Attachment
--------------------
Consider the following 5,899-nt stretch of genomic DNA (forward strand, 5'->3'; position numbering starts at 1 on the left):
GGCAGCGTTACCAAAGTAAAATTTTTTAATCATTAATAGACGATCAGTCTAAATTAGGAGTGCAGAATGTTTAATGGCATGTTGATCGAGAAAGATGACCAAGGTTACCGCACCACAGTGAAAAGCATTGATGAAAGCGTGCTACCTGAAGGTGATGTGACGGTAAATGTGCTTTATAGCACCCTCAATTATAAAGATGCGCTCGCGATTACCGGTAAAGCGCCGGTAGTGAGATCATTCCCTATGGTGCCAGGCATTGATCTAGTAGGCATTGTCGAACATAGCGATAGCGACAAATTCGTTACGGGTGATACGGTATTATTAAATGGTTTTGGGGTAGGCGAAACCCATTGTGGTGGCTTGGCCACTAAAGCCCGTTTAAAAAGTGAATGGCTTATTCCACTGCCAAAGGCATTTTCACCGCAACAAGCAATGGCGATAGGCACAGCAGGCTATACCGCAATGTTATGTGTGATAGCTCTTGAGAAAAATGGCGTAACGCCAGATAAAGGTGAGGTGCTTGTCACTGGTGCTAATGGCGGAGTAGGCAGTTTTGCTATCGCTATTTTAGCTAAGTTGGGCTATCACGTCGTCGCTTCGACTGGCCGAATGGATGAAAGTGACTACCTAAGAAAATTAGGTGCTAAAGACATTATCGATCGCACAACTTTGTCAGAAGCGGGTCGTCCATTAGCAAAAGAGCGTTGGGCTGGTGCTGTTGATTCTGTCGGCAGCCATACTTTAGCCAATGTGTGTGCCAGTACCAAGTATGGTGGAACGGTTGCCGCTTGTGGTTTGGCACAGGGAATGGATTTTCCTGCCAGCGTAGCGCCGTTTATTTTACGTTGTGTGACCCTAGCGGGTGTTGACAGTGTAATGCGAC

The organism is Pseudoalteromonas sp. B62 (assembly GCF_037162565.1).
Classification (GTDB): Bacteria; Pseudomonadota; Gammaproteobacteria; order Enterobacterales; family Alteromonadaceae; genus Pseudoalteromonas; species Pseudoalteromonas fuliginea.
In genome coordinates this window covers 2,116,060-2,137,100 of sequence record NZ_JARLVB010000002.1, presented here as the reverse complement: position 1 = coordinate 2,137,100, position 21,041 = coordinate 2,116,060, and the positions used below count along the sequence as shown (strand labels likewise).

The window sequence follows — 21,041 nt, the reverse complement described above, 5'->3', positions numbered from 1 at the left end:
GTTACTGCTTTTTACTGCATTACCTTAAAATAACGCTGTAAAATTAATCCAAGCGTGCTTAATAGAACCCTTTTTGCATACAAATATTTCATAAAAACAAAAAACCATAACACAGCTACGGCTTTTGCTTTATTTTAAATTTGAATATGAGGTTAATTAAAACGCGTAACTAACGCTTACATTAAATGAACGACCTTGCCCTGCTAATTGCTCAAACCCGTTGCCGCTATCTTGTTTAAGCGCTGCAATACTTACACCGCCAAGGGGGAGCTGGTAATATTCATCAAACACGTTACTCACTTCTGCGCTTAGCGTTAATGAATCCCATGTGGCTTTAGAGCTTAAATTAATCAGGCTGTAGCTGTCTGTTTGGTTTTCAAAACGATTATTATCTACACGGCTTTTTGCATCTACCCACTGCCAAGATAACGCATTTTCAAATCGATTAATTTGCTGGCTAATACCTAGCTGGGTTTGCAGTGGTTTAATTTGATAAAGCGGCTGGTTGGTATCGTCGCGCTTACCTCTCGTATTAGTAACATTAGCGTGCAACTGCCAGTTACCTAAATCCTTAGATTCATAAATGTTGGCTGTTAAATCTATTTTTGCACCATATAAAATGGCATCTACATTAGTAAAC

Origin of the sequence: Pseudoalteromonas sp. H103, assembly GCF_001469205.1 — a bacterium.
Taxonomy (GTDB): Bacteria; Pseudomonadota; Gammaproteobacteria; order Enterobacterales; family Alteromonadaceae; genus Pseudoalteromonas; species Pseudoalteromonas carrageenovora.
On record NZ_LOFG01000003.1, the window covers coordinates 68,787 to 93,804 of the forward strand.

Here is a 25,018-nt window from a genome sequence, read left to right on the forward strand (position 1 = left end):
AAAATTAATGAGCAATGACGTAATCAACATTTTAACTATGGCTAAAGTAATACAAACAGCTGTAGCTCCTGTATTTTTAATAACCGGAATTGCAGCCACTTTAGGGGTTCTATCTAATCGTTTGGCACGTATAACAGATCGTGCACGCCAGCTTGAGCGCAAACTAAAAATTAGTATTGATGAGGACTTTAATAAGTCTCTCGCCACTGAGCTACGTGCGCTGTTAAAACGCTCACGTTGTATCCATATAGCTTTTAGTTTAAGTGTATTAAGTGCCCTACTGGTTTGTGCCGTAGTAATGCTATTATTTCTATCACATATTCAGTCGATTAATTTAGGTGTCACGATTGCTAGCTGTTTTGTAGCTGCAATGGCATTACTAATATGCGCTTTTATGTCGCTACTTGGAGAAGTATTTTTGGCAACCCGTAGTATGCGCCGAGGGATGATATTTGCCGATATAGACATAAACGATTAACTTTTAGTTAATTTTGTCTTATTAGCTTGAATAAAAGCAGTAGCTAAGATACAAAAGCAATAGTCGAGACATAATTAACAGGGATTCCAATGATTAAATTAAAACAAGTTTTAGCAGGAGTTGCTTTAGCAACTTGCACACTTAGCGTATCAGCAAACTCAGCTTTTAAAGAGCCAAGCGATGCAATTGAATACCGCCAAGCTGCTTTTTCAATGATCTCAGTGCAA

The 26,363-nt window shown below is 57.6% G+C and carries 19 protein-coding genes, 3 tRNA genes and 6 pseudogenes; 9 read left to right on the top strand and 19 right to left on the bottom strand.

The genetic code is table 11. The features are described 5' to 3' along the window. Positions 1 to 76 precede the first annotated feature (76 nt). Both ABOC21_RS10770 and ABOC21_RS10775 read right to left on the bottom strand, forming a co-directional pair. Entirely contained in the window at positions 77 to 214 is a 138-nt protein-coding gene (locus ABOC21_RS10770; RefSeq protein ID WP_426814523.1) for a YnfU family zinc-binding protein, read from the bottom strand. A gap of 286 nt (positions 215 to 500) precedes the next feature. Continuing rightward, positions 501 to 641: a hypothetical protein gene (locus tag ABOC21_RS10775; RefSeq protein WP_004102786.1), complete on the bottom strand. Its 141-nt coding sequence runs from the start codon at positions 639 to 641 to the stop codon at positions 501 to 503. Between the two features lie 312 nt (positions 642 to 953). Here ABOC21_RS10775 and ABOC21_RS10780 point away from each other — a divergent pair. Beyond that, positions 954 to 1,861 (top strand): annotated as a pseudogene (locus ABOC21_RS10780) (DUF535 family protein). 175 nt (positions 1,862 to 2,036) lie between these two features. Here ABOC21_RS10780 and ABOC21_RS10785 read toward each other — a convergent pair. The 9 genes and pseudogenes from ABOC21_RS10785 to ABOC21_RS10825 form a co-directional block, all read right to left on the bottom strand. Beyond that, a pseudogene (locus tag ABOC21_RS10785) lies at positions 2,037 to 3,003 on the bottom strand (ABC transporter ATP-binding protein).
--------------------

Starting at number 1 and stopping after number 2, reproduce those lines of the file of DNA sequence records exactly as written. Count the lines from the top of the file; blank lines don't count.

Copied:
Consider the following 5,899-nt stretch of genomic DNA (forward strand, 5'->3'; position numbering starts at 1 on the left):
GGCAGCGTTACCAAAGTAAAATTTTTTAATCATTAATAGACGATCAGTCTAAATTAGGAGTGCAGAATGTTTAATGGCATGTTGATCGAGAAAGATGACCAAGGTTACCGCACCACAGTGAAAAGCATTGATGAAAGCGTGCTACCTGAAGGTGATGTGACGGTAAATGTGCTTTATAGCACCCTCAATTATAAAGATGCGCTCGCGATTACCGGTAAAGCGCCGGTAGTGAGATCATTCCCTATGGTGCCAGGCATTGATCTAGTAGGCATTGTCGAACATAGCGATAGCGACAAATTCGTTACGGGTGATACGGTATTATTAAATGGTTTTGGGGTAGGCGAAACCCATTGTGGTGGCTTGGCCACTAAAGCCCGTTTAAAAAGTGAATGGCTTATTCCACTGCCAAAGGCATTTTCACCGCAACAAGCAATGGCGATAGGCACAGCAGGCTATACCGCAATGTTATGTGTGATAGCTCTTGAGAAAAATGGCGTAACGCCAGATAAAGGTGAGGTGCTTGTCACTGGTGCTAATGGCGGAGTAGGCAGTTTTGCTATCGCTATTTTAGCTAAGTTGGGCTATCACGTCGTCGCTTCGACTGGCCGAATGGATGAAAGTGACTACCTAAGAAAATTAGGTGCTAAAGACATTATCGATCGCACAACTTTGTCAGAAGCGGGTCGTCCATTAGCAAAAGAGCGTTGGGCTGGTGCTGTTGATTCTGTCGGCAGCCATACTTTAGCCAATGTGTGTGCCAGTACCAAGTATGGTGGAACGGTTGCCGCTTGTGGTTTGGCACAGGGAATGGATTTTCCTGCCAGCGTAGCGCCGTTTATTTTACGTTGTGTGACCCTAGCGGGTGTTGACAGTGTAATGCGAC